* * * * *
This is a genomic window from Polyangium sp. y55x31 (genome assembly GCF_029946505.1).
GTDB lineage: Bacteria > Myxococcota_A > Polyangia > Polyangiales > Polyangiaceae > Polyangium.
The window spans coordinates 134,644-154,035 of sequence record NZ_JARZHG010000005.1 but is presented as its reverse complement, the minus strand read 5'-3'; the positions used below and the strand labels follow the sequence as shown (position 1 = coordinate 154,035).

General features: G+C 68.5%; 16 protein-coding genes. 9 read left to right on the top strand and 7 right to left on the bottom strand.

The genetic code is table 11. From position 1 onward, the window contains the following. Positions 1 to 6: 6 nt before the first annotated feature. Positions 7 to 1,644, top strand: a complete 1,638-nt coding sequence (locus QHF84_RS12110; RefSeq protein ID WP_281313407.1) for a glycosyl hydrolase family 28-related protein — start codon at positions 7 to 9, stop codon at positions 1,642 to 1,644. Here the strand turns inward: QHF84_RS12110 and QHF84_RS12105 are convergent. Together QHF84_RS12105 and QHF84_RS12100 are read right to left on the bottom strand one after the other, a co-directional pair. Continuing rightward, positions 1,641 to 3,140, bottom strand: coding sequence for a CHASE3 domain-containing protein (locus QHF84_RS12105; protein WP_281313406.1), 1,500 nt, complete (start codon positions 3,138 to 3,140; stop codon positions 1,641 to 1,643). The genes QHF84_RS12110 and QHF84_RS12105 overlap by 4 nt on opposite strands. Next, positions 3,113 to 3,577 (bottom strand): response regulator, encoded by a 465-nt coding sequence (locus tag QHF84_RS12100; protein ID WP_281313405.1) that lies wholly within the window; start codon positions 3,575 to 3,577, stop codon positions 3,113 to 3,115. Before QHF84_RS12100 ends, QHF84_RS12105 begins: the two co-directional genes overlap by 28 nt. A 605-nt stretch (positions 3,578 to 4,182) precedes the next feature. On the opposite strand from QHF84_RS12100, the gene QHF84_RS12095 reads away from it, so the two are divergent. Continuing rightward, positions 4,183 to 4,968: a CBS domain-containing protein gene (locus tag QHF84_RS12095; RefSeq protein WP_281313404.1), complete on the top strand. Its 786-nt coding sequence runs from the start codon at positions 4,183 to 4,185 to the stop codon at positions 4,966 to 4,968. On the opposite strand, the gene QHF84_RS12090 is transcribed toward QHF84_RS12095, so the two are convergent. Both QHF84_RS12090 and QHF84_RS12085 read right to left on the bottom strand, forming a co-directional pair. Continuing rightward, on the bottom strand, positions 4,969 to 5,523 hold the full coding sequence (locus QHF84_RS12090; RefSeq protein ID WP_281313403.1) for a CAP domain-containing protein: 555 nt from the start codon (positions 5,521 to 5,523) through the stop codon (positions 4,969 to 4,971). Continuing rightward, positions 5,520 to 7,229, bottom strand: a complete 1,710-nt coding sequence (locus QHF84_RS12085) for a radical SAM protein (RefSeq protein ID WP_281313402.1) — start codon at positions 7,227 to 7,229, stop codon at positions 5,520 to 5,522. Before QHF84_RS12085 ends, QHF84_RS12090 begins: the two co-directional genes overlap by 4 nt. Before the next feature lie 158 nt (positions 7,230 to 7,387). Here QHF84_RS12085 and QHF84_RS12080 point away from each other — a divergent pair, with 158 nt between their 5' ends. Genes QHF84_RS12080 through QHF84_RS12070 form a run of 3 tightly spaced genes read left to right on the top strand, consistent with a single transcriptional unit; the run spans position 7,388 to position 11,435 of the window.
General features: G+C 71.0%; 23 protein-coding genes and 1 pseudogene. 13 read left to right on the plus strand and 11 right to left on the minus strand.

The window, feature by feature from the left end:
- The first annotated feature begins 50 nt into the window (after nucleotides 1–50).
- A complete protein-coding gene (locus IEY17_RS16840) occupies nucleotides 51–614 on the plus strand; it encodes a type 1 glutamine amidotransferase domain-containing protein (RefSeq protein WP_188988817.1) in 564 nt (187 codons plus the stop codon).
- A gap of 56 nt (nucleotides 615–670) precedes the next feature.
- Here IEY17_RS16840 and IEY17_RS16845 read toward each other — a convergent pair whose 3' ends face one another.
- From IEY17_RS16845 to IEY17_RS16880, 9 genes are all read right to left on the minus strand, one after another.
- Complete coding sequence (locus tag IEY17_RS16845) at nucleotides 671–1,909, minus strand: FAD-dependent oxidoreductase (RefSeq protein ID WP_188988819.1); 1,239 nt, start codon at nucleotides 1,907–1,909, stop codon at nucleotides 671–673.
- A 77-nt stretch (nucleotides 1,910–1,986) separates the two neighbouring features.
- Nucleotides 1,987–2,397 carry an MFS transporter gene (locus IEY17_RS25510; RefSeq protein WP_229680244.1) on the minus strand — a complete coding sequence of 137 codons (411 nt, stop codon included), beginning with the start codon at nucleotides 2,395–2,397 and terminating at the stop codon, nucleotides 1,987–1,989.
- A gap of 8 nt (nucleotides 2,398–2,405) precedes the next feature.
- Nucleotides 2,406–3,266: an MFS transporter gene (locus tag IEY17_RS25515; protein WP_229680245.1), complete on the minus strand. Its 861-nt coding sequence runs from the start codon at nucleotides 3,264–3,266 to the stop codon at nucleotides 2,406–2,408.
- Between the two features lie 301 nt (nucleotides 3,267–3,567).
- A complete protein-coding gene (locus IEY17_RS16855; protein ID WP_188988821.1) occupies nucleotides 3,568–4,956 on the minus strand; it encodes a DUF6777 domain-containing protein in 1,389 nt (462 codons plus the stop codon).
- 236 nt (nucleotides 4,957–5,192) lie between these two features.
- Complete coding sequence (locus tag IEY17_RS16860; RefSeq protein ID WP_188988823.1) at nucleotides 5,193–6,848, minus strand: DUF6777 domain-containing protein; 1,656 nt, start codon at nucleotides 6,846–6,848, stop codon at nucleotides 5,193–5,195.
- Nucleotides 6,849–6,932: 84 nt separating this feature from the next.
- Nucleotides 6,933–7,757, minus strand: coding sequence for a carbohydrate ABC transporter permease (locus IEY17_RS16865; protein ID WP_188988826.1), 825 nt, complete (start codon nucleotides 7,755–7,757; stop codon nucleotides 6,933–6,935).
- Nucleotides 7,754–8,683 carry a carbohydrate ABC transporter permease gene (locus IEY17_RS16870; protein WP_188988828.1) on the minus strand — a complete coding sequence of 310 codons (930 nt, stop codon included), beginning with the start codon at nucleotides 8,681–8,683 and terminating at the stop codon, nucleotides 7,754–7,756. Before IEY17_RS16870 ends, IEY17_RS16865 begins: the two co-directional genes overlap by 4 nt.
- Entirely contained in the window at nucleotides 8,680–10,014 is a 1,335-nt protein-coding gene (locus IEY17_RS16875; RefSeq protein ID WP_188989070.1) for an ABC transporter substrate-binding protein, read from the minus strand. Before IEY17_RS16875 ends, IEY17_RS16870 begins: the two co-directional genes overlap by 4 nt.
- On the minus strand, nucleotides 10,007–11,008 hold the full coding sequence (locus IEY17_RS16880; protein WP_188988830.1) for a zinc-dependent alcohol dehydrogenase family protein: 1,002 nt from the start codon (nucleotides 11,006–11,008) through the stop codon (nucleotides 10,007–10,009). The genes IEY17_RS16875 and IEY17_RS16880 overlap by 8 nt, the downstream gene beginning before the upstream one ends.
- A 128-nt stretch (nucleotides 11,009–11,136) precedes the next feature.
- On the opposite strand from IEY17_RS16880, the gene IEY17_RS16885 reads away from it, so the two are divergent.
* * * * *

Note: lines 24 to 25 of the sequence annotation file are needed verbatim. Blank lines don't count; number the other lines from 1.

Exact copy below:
- Nucleotides 7,754–8,683 carry a carbohydrate ABC transporter permease gene (locus IEY17_RS16870; protein WP_188988828.1) on the minus strand — a complete coding sequence of 310 codons (930 nt, stop codon included), beginning with the start codon at nucleotides 8,681–8,683 and terminating at the stop codon, nucleotides 7,754–7,756. Before IEY17_RS16870 ends, IEY17_RS16865 begins: the two co-directional genes overlap by 4 nt.
- Entirely contained in the window at nucleotides 8,680–10,014 is a 1,335-nt protein-coding gene (locus IEY17_RS16875; RefSeq protein ID WP_188989070.1) for an ABC transporter substrate-binding protein, read from the minus strand. Before IEY17_RS16875 ends, IEY17_RS16870 begins: the two co-directional genes overlap by 4 nt.